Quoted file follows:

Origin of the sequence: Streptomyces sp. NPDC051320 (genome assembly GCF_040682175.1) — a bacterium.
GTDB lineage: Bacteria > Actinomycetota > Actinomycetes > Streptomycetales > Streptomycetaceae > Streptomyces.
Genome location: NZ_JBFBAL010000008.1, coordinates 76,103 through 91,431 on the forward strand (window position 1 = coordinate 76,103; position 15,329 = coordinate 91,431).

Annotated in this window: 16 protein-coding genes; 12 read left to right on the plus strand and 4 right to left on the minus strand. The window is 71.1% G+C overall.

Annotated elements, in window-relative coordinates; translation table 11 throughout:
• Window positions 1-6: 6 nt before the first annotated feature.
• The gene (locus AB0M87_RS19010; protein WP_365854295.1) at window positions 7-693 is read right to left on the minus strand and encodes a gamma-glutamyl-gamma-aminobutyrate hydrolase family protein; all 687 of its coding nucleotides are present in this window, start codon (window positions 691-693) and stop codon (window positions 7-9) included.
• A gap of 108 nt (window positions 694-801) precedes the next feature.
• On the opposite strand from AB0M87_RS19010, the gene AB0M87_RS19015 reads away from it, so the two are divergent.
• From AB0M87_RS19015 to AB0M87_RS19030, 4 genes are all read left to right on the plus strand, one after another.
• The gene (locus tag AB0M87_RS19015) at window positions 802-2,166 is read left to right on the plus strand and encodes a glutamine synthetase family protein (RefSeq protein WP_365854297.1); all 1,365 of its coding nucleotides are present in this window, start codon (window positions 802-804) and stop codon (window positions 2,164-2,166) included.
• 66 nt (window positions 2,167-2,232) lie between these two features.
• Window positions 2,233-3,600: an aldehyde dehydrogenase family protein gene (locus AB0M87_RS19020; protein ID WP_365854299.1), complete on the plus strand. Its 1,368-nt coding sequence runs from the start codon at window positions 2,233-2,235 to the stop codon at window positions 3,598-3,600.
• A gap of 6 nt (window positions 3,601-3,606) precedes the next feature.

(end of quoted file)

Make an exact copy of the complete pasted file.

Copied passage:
Origin of the sequence: Streptomyces sp. NPDC051320 (genome assembly GCF_040682175.1) — a bacterium.
GTDB lineage: Bacteria > Actinomycetota > Actinomycetes > Streptomycetales > Streptomycetaceae > Streptomyces.
Genome location: NZ_JBFBAL010000008.1, coordinates 76,103 through 91,431 on the forward strand (window position 1 = coordinate 76,103; position 15,329 = coordinate 91,431).

Annotated in this window: 16 protein-coding genes; 12 read left to right on the plus strand and 4 right to left on the minus strand. The window is 71.1% G+C overall.

Annotated elements, in window-relative coordinates; translation table 11 throughout:
• Window positions 1-6: 6 nt before the first annotated feature.
• The gene (locus AB0M87_RS19010; protein WP_365854295.1) at window positions 7-693 is read right to left on the minus strand and encodes a gamma-glutamyl-gamma-aminobutyrate hydrolase family protein; all 687 of its coding nucleotides are present in this window, start codon (window positions 691-693) and stop codon (window positions 7-9) included.
• A gap of 108 nt (window positions 694-801) precedes the next feature.
• On the opposite strand from AB0M87_RS19010, the gene AB0M87_RS19015 reads away from it, so the two are divergent.
• From AB0M87_RS19015 to AB0M87_RS19030, 4 genes are all read left to right on the plus strand, one after another.
• The gene (locus tag AB0M87_RS19015) at window positions 802-2,166 is read left to right on the plus strand and encodes a glutamine synthetase family protein (RefSeq protein WP_365854297.1); all 1,365 of its coding nucleotides are present in this window, start codon (window positions 802-804) and stop codon (window positions 2,164-2,166) included.
• 66 nt (window positions 2,167-2,232) lie between these two features.
• Window positions 2,233-3,600: an aldehyde dehydrogenase family protein gene (locus AB0M87_RS19020; protein ID WP_365854299.1), complete on the plus strand. Its 1,368-nt coding sequence runs from the start codon at window positions 2,233-2,235 to the stop codon at window positions 3,598-3,600.
• A gap of 6 nt (window positions 3,601-3,606) precedes the next feature.